May 20 I Thursday
1 Chronicles 10-12
“Now there was a Pharisee, a man named Nicodemus who was a member of the Jewish ruling council. He came to Jesus at night…” —John 3:1-2
Who was Nicodemus? From Scripture, we know that Nicodemus was a Pharisee and a member of the Jewish ruling council. But what was so significant about Nicodemus that he went to meet with Jesus at night?
To appreciate who Nicodemus was, we must understand the cultural and the educational system of the New Testament times. There are three levels of schooling for Jewish children. The first level is Bet Sefer, meaning “House of the Book.” Children ages 5-10 are taught the Scriptures. Because they are God’s covenant people, they need to commit to memory the first five books of Moses, so that they can be obedient to it. After they have finished memorizing Genesis to Deuteronomy, their Jewish studies would be completed and they would learn the family trade. For some children who display a certain level of acumen for the Scriptures, they are invited to the next level of schooling, which is called Bet Talmud, meaning “House of Learning.” Between the ages of 10-14, they are taught the rest of the Old Testament Scriptures all the way to Malachi.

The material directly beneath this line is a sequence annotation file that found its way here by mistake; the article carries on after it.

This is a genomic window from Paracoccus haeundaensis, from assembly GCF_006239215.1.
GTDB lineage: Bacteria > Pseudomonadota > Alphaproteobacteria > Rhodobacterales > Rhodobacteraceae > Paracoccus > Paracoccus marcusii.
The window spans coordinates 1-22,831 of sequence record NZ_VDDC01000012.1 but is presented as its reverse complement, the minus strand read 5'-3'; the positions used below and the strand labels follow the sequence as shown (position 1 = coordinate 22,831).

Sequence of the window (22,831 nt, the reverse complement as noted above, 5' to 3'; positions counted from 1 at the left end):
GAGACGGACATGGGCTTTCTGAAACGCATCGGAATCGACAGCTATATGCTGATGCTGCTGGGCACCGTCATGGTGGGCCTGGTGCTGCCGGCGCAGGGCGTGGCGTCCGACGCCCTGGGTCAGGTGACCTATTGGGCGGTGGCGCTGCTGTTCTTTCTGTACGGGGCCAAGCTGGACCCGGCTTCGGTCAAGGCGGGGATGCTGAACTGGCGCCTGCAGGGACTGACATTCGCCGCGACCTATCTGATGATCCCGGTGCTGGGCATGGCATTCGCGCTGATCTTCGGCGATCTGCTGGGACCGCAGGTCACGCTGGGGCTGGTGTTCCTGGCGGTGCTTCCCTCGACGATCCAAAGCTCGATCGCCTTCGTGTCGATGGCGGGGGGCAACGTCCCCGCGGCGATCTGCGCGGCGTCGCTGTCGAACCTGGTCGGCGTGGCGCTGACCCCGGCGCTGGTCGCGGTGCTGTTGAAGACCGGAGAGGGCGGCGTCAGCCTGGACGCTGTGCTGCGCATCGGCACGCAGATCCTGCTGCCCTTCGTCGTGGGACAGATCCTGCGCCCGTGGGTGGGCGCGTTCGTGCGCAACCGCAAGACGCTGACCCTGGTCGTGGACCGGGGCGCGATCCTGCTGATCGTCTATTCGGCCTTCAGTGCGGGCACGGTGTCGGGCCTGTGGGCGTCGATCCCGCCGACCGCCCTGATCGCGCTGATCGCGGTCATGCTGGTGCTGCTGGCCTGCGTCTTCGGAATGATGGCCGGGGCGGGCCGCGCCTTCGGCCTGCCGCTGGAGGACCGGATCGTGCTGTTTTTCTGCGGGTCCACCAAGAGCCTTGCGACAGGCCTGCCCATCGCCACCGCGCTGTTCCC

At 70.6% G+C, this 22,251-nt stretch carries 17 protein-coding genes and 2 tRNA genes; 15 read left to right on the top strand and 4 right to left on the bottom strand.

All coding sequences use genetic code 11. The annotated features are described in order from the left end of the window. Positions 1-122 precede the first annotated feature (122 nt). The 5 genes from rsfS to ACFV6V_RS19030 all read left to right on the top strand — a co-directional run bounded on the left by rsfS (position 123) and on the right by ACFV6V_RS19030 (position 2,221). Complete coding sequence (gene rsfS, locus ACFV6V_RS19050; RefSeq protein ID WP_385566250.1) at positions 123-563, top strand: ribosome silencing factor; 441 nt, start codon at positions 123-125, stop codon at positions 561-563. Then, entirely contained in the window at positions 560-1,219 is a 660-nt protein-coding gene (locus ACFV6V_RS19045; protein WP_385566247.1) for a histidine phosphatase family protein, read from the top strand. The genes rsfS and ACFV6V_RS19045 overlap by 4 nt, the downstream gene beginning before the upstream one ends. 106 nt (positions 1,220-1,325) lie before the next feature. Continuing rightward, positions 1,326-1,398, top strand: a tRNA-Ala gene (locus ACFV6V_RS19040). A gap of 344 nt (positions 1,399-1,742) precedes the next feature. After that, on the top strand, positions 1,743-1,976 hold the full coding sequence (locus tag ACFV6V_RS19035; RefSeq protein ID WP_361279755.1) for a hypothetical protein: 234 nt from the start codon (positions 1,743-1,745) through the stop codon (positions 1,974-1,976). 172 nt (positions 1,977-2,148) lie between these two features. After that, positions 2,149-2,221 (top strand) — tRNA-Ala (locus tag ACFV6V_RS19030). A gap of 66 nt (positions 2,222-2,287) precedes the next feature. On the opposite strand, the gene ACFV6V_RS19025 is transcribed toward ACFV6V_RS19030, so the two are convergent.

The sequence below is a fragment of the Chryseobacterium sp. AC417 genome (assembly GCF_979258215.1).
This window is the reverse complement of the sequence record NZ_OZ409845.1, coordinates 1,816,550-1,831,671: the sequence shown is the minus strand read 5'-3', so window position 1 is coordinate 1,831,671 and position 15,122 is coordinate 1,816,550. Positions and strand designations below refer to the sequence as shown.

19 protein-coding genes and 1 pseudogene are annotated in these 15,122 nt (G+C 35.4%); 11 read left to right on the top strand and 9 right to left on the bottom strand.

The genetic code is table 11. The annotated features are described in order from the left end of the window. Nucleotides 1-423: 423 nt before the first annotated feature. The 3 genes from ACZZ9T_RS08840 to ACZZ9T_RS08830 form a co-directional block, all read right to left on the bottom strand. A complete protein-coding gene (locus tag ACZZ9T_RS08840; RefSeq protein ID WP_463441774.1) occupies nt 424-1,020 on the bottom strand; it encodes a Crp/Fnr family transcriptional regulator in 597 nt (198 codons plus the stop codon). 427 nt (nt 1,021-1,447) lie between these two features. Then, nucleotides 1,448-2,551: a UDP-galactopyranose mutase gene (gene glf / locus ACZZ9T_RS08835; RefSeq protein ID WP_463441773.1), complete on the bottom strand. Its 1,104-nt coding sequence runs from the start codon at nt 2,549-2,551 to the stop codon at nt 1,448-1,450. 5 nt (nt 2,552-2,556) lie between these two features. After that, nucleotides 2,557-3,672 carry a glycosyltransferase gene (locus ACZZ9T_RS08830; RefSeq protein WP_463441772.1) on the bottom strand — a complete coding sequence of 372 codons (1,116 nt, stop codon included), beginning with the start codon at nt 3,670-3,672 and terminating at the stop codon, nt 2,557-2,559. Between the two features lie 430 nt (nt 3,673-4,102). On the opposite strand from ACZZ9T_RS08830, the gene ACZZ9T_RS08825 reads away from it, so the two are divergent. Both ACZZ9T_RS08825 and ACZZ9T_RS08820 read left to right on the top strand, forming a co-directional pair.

Afterwards, if a student shows gifting in knowing Scripture, they would continue in Bet Midrash, meaning “House of Study.” The student will meet with the rabbi who will ask them many questions to see if the student has a commanding knowledge of the Old Testament. If the rabbi feels the student is good enough to be his student, he would utter two words: “Follow me.” When a rabbi says those words, he believes the student has what it takes to become a rabbi.
Nicodemus had been through all three levels of Jewish education, devoting his life to the study of God’s Word in the Old Testament, and even becoming a Pharisee. The Pharisee movement began between the Old and the New Testament, when the Greeks invaded the nation of Israel and started to conquer the land. A group of Jewish people saw the Greek culture influencing their Jewish culture, so they sought to distance themselves by devoting themselves to the study of Scripture. These Pharisees believed their purity was rooted in the Old Testament law and imposed numerous dietary restrictions and rules, following them religiously to ensure their righteousness.
Coming from this background, Nicodemus represents our best efforts to please God with a strict life of obedience. But there is one major problem. When our life is rooted in a righteousness that comes from ourselves, we try to win God’s approval with our best efforts. The night Nicodemus met with Jesus, his whole worldview and understanding of salvation was radically changed. He was confronted with the inadequacies of his own works and introduced to God’s amazing love through the Son.
Prayer: Lord Jesus, no amount of religious work or my own best efforts can earn my salvation. Thank You that the justification of my salvation comes only from Your finished work on the cross. Praise You!